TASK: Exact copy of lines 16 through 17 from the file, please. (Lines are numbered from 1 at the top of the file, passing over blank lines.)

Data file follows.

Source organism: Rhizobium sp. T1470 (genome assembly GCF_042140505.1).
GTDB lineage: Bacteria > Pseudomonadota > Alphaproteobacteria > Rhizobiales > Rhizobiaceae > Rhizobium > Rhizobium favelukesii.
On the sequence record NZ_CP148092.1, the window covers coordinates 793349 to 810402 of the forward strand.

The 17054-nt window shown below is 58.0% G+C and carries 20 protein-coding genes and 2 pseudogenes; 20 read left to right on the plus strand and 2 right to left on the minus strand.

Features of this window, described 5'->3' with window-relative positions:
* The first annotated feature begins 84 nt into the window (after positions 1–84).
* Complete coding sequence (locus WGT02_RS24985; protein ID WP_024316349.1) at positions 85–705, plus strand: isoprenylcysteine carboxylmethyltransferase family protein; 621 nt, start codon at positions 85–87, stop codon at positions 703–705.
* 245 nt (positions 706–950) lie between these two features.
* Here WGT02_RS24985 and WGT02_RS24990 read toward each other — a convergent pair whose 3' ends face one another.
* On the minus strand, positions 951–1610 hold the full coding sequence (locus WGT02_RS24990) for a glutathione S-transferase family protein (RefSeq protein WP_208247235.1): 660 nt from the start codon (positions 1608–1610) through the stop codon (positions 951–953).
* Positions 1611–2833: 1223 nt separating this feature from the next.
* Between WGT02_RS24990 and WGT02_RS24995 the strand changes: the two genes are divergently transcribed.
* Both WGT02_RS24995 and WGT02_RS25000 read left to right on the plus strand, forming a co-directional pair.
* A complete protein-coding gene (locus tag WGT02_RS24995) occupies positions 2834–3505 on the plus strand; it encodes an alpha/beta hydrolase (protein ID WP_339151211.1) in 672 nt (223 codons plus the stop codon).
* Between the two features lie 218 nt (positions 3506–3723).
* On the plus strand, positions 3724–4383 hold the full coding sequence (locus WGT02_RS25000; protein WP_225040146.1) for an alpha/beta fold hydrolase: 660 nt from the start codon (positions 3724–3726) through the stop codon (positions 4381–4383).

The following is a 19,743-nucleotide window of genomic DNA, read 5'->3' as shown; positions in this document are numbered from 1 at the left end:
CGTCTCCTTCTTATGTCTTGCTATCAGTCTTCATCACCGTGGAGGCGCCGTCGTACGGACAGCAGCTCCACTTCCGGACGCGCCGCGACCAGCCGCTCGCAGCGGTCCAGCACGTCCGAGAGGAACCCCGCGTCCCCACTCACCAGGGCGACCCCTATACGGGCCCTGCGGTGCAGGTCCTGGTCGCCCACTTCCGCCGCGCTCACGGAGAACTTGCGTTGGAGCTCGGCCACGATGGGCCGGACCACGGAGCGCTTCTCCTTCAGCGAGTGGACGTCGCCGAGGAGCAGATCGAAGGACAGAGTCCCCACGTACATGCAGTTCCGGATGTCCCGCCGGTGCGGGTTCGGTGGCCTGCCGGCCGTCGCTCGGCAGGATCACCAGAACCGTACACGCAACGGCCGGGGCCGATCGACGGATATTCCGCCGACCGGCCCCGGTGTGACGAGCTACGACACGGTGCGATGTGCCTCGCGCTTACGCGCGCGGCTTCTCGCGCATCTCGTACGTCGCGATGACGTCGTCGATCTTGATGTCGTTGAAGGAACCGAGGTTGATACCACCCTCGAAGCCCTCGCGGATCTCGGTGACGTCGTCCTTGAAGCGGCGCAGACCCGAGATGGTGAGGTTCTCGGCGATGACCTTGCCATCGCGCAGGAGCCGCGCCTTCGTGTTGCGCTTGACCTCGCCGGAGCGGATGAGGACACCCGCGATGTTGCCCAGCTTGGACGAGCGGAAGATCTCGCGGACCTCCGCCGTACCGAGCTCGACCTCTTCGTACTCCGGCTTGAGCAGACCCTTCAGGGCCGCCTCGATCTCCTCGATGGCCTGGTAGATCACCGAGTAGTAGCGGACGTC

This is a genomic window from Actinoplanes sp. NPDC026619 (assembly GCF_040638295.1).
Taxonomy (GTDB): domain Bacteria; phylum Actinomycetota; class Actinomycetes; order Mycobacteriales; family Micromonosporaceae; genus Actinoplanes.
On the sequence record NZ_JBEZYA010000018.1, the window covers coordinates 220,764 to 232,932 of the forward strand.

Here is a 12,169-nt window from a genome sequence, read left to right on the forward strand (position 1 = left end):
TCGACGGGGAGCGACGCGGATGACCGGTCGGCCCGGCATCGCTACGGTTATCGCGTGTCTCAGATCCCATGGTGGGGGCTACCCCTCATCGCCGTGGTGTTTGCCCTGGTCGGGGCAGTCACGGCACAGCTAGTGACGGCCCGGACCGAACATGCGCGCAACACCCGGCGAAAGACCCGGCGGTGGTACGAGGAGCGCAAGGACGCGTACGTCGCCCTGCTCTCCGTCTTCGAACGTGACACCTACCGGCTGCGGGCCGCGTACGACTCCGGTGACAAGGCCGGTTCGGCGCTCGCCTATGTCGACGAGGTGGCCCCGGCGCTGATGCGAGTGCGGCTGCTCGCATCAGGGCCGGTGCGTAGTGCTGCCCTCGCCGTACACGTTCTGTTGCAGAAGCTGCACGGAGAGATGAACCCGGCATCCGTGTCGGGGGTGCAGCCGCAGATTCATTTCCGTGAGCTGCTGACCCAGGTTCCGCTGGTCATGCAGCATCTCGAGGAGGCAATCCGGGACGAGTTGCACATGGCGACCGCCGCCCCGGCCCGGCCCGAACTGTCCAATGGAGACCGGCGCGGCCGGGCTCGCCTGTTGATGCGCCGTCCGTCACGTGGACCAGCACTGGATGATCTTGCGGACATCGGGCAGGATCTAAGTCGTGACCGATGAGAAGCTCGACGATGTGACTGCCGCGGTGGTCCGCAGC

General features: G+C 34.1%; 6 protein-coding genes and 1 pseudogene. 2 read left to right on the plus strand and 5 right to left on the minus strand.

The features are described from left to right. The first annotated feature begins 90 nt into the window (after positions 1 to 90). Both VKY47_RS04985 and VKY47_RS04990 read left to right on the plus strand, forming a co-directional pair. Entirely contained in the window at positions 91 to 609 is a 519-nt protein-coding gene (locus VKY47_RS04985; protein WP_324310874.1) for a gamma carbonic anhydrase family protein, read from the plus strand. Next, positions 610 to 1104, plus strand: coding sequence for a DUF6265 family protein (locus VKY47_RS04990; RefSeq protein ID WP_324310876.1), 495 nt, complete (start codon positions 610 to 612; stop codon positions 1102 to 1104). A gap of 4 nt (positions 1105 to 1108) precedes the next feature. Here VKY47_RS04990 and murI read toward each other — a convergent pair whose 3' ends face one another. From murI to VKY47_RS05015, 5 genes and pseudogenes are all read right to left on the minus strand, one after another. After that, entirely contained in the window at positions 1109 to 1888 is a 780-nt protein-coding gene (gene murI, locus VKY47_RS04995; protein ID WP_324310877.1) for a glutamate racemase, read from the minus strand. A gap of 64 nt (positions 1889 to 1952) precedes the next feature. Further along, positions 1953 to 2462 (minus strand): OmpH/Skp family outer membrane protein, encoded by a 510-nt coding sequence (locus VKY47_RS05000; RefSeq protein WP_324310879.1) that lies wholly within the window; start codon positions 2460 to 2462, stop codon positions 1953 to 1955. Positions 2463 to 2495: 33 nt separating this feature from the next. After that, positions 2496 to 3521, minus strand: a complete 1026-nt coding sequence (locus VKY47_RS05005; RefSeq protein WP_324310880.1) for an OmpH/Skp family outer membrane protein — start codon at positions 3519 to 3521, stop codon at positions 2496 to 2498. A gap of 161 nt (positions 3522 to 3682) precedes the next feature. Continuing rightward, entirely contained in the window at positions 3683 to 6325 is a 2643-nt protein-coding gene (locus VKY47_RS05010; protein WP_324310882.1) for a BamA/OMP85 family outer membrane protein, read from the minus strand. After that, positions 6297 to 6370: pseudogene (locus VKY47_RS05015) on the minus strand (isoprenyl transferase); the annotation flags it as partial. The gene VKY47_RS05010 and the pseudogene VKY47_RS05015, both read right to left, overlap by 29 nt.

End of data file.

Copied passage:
* On the plus strand, positions 3724–4383 hold the full coding sequence (locus WGT02_RS25000; protein WP_225040146.1) for an alpha/beta fold hydrolase: 660 nt from the start codon (positions 3724–3726) through the stop codon (positions 4381–4383).

The following is a 19,743-nucleotide window of genomic DNA, read 5'->3' as shown; positions in this document are numbered from 1 at the left end: